I will pay for the following essay Conflicts of the Twentieth Century. The essay is to be 6 pages with three to five sources, with in-text citations and a reference page.
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Through World War I, World War II, and the Cold War, the nations of Germany and Japan played critical roles.
In the years before World War I, Germany’s nationalism reached full tilt. The Germans were proud of their empire, military, and industry. They were keen to defend their empire against others, especially the British, who were shocked to find Germany’s industrial output topping their own. In 1905 and 1911, competition for colonies brought France and Germany to the brink of war. Diplomacy prevented the outbreak of war then, but Germany did gain some territory in central Africa (Blum, Cameron, and Barnes, 1970, 320).
Militarism in Germany also helped drive the world closer to war. The public viewed war with romantic eyes, and the notion of Social Darwinism suggested that, if a nation could become powerful enough to take what it wanted, then it ought to have it. As nations spent more and more money to create grand fighting machines, it must have seemed almost a shame to them to have no excuse to use them – much like a new yellow belt in a Tae Kwon Do class who is eagerly waiting for the school bully to give him an excuse to practice his martial arts. Germany’s army and navy swelled in size to protect its empire and homeland, and other nation’s reacted accordingly. Germany’s military leadership encouraged aggression. Helmuth von Moltke, a high-ranking strategist, declared, “The German people must be made to see that we have to attack because of enemies’ provocation. . . . [W]ar must seem like a deliverance from the great armaments, the financial burdens, the political tensions. . . .” (Snyder, 1960, 377)
Germany’s participation in the alliance system also helped create the conflict of World War I. Kaiser William II encouraged Francis Joseph to take a firm stand against Serbia. The alliance system affected the nations of Europe and America, too. What should have been a small, localized conflict turned into a deadly contest between Germany, Austria-Hungary, and Italy on one side, and France and Britain (and eventually the US) on the other side (Unger and Unger, 1990, 257).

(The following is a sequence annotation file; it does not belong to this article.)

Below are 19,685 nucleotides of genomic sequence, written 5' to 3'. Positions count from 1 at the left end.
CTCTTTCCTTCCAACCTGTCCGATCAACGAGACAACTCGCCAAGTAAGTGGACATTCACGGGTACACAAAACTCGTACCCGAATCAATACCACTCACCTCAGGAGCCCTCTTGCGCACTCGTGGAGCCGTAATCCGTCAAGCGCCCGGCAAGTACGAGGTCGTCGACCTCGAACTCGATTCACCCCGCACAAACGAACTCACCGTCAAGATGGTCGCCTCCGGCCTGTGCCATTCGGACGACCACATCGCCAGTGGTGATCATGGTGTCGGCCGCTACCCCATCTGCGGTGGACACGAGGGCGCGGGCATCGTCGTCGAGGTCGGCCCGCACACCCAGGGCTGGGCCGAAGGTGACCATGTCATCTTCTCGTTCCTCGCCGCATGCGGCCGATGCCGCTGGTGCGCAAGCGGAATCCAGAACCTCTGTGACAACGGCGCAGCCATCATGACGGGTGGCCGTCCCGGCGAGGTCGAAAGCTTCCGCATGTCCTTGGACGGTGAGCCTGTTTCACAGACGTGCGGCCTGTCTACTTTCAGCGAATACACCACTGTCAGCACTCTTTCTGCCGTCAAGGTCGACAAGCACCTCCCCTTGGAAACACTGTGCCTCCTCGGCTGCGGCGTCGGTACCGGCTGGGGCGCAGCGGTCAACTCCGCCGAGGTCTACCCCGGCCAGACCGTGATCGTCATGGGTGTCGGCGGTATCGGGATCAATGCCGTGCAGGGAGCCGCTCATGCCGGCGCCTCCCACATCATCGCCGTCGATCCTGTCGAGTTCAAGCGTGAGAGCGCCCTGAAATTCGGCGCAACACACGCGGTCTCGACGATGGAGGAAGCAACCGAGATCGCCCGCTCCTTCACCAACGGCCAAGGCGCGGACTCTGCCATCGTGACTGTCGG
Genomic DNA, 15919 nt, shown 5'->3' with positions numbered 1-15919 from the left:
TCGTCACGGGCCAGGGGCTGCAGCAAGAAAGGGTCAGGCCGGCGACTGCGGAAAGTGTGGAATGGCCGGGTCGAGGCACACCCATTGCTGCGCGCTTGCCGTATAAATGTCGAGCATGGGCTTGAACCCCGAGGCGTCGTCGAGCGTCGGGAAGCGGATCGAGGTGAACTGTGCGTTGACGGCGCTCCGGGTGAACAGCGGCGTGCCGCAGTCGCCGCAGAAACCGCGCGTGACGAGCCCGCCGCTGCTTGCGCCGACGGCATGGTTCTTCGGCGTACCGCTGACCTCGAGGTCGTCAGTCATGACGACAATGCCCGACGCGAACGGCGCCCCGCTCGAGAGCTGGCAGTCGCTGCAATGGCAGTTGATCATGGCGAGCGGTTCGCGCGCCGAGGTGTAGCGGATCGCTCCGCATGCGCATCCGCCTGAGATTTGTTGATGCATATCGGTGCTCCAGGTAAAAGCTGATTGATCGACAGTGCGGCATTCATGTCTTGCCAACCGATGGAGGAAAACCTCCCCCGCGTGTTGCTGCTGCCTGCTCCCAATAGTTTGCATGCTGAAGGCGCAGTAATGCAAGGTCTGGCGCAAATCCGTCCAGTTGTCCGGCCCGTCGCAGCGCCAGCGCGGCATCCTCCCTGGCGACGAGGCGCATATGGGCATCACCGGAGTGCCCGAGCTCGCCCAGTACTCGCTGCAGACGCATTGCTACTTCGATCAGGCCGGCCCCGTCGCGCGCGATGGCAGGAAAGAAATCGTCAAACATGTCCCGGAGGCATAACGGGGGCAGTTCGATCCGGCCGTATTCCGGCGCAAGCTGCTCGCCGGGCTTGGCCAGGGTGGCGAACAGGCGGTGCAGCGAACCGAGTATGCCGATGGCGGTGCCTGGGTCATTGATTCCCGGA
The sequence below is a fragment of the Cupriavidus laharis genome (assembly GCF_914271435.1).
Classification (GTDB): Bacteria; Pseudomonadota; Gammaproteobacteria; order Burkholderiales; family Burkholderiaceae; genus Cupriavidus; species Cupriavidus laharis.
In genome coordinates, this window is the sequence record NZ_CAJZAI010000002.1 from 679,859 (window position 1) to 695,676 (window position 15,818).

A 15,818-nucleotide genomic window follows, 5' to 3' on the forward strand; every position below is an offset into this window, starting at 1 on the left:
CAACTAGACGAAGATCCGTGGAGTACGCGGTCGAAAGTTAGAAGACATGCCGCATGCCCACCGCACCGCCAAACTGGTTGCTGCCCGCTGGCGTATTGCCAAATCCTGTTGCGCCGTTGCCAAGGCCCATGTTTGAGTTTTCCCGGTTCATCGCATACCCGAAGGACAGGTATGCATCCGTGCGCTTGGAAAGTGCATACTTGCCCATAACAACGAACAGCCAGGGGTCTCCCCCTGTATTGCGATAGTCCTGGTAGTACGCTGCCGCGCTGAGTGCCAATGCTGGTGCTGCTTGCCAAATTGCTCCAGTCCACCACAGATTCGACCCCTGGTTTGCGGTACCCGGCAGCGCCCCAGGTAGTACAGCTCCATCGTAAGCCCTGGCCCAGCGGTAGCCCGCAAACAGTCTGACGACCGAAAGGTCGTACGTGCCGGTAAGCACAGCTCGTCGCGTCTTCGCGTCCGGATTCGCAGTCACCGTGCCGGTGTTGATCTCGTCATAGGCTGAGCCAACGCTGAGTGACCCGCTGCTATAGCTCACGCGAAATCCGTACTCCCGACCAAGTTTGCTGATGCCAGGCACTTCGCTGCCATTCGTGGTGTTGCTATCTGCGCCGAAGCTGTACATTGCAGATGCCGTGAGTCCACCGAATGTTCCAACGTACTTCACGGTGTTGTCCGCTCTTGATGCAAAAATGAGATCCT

Germany’s role in World War I had direct effects on Americans. Unrestricted submarine warfare by the German’s helped draw America into the war. Americans on European vessels such as the Sussex and Lusitania would be killed while crossing the Atlantic. (They had been warned not to cross on those European ships, but this detail is often omitted in our national memory). America would be “threatened” from the south as German leaders encouraged Mexico to launch an attack against the US to regain its land lost in the Mexican-American War. The Zimmerman note sought to bring Mexico into the war. Germany forced America to decide between isolationism and a defense of democracy (Unger and Unger, 1990, 145).
Likewise, Germany’s role in World War II is hard to overstate. They were well-equipped for war, with plenty of material resources and a new leadership that captured public attention. Taking advantage of political instability and a fear of communism, Hitler speeded the rise of the Nazi Party.